Ancient Rings of Time

Giant clams lie settled

atop distant mountain peaks;

their arid husks supressing

the brackish smell

of ancient waves

that once bathed them

in their shallow,

dampened beds.

 

Peeling back the layers

with chemical precision,

we read huddled rings

like geological Tarots;

tealeaves strained

by Gaia’s aged sieve.

 

Calcified shells that

conceal a concerto:

their metronomic lines

mapping the rising pace

of our timeless, lunar waltz.

Daily and seasonal layers are visible in a cross section of a Torreites sanchezi clam, and the red box highlights well-preserved parts of the shell. (Image Credit: AGU).

This poem is inspired by recent research, which has used ancient molluscs to show that 70 million years ago days on Earth used to be about half an hour shorter.

The ancient mollusc, Torreites sanchezi is an extinct form of clam that grew sometime in the Campanian period, approximately 70-80 million years ago. These clams grew incredibly quickly, creating daily growth rings, in a manner analogous to the yearly growth rings that can be seen in trees. By using lasers to sample microscopic slices of shell, these growth rings can be counted and used to determine the number of days in a year, allowing for the length of a day during this geological period to be calculated.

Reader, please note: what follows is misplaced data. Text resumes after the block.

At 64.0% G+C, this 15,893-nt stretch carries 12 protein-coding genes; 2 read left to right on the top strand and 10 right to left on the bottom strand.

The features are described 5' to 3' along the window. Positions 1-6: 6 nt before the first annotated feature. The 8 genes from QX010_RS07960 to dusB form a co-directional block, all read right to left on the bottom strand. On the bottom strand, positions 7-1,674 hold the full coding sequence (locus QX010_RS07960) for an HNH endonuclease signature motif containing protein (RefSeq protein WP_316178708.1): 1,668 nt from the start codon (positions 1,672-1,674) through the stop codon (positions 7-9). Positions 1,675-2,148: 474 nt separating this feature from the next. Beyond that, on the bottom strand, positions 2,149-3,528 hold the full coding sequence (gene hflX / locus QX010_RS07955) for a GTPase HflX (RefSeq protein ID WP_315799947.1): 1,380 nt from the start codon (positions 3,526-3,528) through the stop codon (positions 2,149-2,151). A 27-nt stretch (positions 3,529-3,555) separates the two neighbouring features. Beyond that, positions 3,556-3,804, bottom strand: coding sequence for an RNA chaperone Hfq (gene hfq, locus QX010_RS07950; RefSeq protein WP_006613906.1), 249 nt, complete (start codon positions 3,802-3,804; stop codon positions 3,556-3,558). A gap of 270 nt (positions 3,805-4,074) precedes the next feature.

The researchers in this study found 372 daily growth rings per year, demonstrating that the length of day has increased since the Campanian period, as predicted by previous astronomical models; these extra days (372 – 365 = 7), equate to roughly half an hour per day over a one-year-period. Because Earth’s orbit around the Sun does not change, the length of a year has been constant over Earth’s history. However, the number of days within a year has been shortening over time because days have been growing longer, as friction from the ocean tides, caused by the Moon’s gravity, slows the Earth’s rotation. By looking at these ancient clams we are therefore able to get a glimpse into Earth’s history, and better understand its evolving relationship with the Moon.

An audio version of this poem can be heard here:

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